The Kindle Fire tablet doesn’t quite match the aesthetics of an iPad. It doesn’t sport the same delicate curves or metallic body, for example. But most people won’t care. What’s most exciting is that it comes close to matching the iPad experience for a fraction of the price—$199 compared to $499 for the basic iPad 2—and it offers easy access to Amazon’s vast array of digital content.
Like the iPad, the Fire has a color touch screen, can play video, and runs apps. It uses Google’s Android operating system, but it’s a heavily modified version of that system, so the experience is very different from that on other Android tablets. But the most important difference is Amazon’s use of cloud technology and the content libraries it’s built up over the last few years to deliver content to the Fire.
“We asked ourselves, ‘Is there some way that we can bring all of [our] services together into a remarkable product offering that customers will love,’ ” Amazon CEO Jeff Bezos said at a press conference today in New York. “The answer is ‘yes.’ ”
The new device weighs 14.6 ounces and has a seven-inch screen; it’s smaller than the iPad and comfortable to hold in one hand, and its touch screen is responsive. The Web browser, called Silk, which Amazon developed from scratch, loads Web pages at lightning speed even on a clogged Wi-Fi network, thanks to some clever cloud-caching technology. Judging by demonstrations at the launch event, it offers a smooth experience for watching videos, listening to music, reading books, and playing games.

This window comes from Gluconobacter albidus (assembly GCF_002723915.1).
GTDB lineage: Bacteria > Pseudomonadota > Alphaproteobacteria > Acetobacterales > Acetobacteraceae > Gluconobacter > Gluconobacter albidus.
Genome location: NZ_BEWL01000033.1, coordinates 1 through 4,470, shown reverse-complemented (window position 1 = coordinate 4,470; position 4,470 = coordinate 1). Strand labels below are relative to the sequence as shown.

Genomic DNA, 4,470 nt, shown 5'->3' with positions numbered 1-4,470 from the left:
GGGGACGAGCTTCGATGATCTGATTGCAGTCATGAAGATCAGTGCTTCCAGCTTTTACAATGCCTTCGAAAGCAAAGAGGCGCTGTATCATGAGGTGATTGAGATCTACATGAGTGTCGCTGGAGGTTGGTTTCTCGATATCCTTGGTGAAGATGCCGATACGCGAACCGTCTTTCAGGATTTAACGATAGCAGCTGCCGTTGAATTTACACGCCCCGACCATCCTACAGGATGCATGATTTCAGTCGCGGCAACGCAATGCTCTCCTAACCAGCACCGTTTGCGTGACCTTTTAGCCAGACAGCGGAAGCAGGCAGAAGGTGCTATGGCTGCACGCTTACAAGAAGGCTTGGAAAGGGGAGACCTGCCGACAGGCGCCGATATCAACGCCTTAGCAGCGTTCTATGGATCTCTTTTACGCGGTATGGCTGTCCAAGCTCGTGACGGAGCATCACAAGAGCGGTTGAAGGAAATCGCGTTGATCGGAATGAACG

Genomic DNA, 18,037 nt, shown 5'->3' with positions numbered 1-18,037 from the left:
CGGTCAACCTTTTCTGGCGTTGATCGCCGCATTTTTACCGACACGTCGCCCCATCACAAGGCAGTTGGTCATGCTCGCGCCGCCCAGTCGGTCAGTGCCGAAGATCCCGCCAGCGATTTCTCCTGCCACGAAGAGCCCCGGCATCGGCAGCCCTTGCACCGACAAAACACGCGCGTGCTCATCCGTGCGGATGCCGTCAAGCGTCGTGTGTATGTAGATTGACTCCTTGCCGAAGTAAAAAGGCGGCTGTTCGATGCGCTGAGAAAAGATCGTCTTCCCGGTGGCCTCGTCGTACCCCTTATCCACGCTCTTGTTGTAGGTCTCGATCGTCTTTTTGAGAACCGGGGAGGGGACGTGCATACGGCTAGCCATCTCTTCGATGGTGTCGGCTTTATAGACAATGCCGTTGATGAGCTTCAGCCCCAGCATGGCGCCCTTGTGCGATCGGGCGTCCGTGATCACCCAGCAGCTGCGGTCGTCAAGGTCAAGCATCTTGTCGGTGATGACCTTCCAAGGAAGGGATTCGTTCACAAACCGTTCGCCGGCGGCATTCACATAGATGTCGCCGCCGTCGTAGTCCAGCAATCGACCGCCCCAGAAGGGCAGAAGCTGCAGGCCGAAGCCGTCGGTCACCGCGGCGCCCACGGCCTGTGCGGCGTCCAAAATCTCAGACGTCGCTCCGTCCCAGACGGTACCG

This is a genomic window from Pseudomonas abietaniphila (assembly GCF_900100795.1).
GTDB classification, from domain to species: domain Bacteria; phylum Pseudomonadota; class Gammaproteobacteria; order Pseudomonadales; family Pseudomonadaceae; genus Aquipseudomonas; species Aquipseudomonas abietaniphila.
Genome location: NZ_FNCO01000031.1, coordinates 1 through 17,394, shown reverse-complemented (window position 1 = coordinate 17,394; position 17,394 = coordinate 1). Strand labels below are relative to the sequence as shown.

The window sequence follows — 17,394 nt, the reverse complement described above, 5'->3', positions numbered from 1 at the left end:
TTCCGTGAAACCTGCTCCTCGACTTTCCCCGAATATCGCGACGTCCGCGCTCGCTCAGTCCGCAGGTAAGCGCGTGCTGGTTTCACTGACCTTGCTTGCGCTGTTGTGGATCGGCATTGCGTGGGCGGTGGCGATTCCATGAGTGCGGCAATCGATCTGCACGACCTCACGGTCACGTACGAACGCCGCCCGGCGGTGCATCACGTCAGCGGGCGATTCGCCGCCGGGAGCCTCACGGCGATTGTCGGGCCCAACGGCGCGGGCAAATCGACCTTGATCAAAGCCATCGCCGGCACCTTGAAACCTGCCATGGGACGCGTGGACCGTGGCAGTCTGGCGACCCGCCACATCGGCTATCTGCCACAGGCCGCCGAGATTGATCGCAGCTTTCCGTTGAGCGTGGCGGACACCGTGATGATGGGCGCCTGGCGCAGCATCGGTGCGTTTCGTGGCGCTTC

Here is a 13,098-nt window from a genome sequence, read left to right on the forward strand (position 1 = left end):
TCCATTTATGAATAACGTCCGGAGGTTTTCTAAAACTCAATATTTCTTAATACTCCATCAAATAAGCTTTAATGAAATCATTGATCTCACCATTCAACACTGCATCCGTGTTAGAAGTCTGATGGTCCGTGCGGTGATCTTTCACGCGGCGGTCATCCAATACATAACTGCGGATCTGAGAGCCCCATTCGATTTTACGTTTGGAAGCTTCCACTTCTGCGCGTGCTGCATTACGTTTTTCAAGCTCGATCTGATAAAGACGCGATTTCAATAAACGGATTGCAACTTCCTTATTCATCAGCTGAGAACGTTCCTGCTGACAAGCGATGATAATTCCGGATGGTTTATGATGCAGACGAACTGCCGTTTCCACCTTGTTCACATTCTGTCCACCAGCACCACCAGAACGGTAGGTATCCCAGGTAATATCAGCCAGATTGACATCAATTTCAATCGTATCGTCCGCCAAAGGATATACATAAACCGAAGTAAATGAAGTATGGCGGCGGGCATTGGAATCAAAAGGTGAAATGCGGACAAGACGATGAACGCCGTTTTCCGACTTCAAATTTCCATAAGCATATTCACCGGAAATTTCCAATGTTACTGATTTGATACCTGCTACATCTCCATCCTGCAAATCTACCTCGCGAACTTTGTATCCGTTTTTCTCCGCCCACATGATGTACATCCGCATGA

In some ways, Bezos has beaten Apple at its own game by offering such a simple user experience. Kindle Fire has eight gigabytes of storage, but it’s designed so that users don’t have to worry about whether they’re filling up available space. “All of the content on this device is backed up in the cloud so that you can delete things whenever you want,” Bezos said.
In contrast, Apple’s iTunes service is still focused on downloading content to devices rather than streaming, and Apple’s cloud offering, announced earlier this year, is comparatively limited.
During the presentation, Bezos stood in front of an image of Apple’s white USB cord, which is used to synchronize the data on an iPhone, iPad, or iPod with a user’s computer. He sneered, “Syncing should be done invisibly, wirelessly, and in the background, and it should actually work.”
Bezos added that the Kindle Fire will use the same Whispersync technology that Amazon uses to synchronize books on older Kindles to deliver other types of content. Amazon’s vast stockpile of downloadable content, including e-books, music, movies, and, most recently, apps, could present the biggest draw for many customers.
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